We Live Through Dark Times, Until We Die

I recommend reading this entire thread by Alisa Lynn Lynn Valdés about SARS2 on Twitter.

These are the two tweets I’m replying to:

This reminds me of Marla Rose’s essay “On Accountability, Reckoning with Indifference and Using Shame as a Tactic.” Since that’s behind a paywall, I’ll summarize the main point: the mass indifference to the covid pandemic doesn’t surprise vegans because we’re used to mass indifference. To quote Marla Rose:

Vegans could have predicted that there would be some people who wouldn’t care about containing this virus. Why? Because we have been trying to get people to give a shit about other species and our planet for years and we have been largely mocked, ignored and dismissed.

We have shown the public the statistics on the direct links from animal agribusiness to irrevocable climate change, massive water waste and pollution, clearcutting the rainforests and more and we have been told “It’s my personal choice to eat meat” as if one’s fleeting dietary choice is the greater good against the crushing weight of all that irreversible harm.

I’ve been vegan since 2008, so I have a lot of experience with discussing these matters with evidence and logic while the non-vegans resort to bad, illogical arguments because they simply don’t care. I have experience of living among people with moral principles different from mine. So far, I have lived through that.

On physical survival of our bodies… some people will die of covid no matter how cautious they are. Some people cannot avoid exposure to the virus, and some portion of those people will die much sooner than they would’ve in the virus’s absence. To protect the most lives, we need a coordinated, society-wide response, like in China. The United States of America has abandoned that course. Coordination at the household level can also save lives, albeit fewer. For individuals… if you are concerned about covid, you already know what material measures you can take: N95 or better respirators, high indoor air quality, avoiding indoor crowds, testing, isolation, vaccines… many people can’t implement all these measures as individuals, but if you can’t, you know you can’t.

I don’t think Valdés is just asking about the physical survival of our bodies. After all, “lack of equity” and “marginalizations” also cause people to die who otherwise would’ve lived.

The answer is: you just live, until physical death.

When I went vegan in 2008, I never imagined it would be practice for living through a pandemic when so many people show indifference to mass disability and death. Yet it has been good practice. If I hadn’t been vegan for over a decade, I’d struggle more with this situation, like Valdés.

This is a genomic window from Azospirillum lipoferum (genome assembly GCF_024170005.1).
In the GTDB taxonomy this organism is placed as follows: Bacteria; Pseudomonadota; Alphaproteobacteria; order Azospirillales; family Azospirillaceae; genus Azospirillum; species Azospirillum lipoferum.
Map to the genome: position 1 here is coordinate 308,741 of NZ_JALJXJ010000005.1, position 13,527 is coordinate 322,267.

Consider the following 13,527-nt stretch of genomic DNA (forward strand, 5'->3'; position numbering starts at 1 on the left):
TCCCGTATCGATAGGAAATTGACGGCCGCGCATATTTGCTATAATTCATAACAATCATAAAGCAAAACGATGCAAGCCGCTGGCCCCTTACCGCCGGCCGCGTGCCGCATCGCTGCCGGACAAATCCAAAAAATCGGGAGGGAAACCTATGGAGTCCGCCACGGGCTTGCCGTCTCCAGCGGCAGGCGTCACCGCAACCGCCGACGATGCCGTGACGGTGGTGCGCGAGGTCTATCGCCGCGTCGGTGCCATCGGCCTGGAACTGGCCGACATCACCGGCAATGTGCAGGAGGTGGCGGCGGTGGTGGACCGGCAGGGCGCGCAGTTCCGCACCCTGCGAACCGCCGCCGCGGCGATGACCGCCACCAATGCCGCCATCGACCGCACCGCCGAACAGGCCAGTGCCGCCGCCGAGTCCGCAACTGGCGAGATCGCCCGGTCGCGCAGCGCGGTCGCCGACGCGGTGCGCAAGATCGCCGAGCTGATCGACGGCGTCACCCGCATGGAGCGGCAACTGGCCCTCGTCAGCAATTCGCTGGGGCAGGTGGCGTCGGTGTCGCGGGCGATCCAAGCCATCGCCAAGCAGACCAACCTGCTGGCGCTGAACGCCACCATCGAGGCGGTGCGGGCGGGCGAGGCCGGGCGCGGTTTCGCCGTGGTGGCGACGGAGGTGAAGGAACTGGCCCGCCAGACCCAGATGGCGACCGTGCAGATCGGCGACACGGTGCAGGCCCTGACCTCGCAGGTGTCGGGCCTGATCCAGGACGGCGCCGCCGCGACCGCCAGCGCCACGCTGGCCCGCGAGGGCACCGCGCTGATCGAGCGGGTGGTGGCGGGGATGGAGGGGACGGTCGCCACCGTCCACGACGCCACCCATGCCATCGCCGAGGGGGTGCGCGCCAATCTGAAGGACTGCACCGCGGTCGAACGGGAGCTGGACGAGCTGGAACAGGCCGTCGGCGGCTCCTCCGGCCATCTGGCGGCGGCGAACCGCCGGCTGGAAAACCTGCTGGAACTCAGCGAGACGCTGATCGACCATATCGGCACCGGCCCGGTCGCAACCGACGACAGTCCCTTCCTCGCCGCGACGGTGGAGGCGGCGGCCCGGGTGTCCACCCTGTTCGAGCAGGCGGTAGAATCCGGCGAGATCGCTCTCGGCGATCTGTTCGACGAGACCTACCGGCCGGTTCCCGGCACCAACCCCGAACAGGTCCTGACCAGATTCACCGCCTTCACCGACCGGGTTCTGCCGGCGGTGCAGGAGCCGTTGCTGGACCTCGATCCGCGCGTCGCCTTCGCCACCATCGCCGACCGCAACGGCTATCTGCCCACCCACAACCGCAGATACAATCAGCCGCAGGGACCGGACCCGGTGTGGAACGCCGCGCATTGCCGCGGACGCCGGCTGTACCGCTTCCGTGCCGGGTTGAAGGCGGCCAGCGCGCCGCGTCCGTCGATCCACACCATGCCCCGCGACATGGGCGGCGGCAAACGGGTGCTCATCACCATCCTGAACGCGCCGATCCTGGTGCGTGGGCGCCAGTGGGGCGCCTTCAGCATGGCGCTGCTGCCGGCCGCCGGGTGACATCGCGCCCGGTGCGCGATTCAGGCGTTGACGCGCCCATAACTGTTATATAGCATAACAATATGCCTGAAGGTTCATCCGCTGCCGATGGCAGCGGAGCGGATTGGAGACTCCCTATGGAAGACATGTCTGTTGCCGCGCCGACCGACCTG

Being vegan isn’t the only experience like that, far from it. It’s just what I have the most direct experience with.

Do what you can, and then let go. Yes, I know it’s hard to let go, even today it’s still hard for me to let go sometimes. Yet I’m much better at it than I was when I was younger.

With regards to covid, that means using the prevention methods you believe are effective (while also taking into consideration the tradeoffs, sometimes the cost of a prevention measure isn’t worth it), and encouraging the people who will listen to you to do the same (because a collective, even a small collective, can do more than an individual). Once your decisions are made, stop fussing over them.

It’s also important to remember that people who engage in mass indifference are not evil. That will allow you to engage with others in the most helpful way. If you’ve mentally labeled someone as ‘evil’ you cut off your empathy with them, and without empathy your ability to negotiate with them will be impaired.

I’m not saying you need to be empathetic with everyone all the time—sometimes cutting off empathy protects you, and you need the protection. However, when there is such indifference on a mass scale, it’s not so much the fault of the individuals as something larger than the individuals.

Remember what is good in this world. That’s not a call to engage in denial. You can be aware of what’s wrong in the world and what’s right at the same time.

Jin Yong’s novels have helped me. He lived through dark times, and his characters live through dark times as well. Sometimes they find a happy ending by withdrawing from society to a beautiful place. Sometimes they sacrifice their lives for the greater good, a greater good which lasts for a generation, perhaps two. They never achieve the greater good for society and live happily ever as a full member of society. Yet, despite that, they experience much goodness.

2 thoughts on “We Live Through Dark Times, Until We Die

  1. There is wisdom here. Being immunocompromised, being vegan . . . being trans (or having a trans kid), being a bicycle commuter, being mobility impaired: these (and many more) will teach any perceptive person that we live among others who, apparently, actively suppress their empathy.
    A very good psychologist once suggested, regarding analogous situations in relationships, that one should speak with love and savvy, then accept what happens next. Which seems quite similar to what you’re saying here: “savvy” was Terry Real’s way of suggesting we bring our empathy and insight to bear as we speak. Acceptance of what comes next might mean disconnecting, or it might mean continuing that work in order to build on whatever progress you’ve made before.
    As I age, I am continually struck by how principles from individual psychology are applicable to society as a whole. This is one example.

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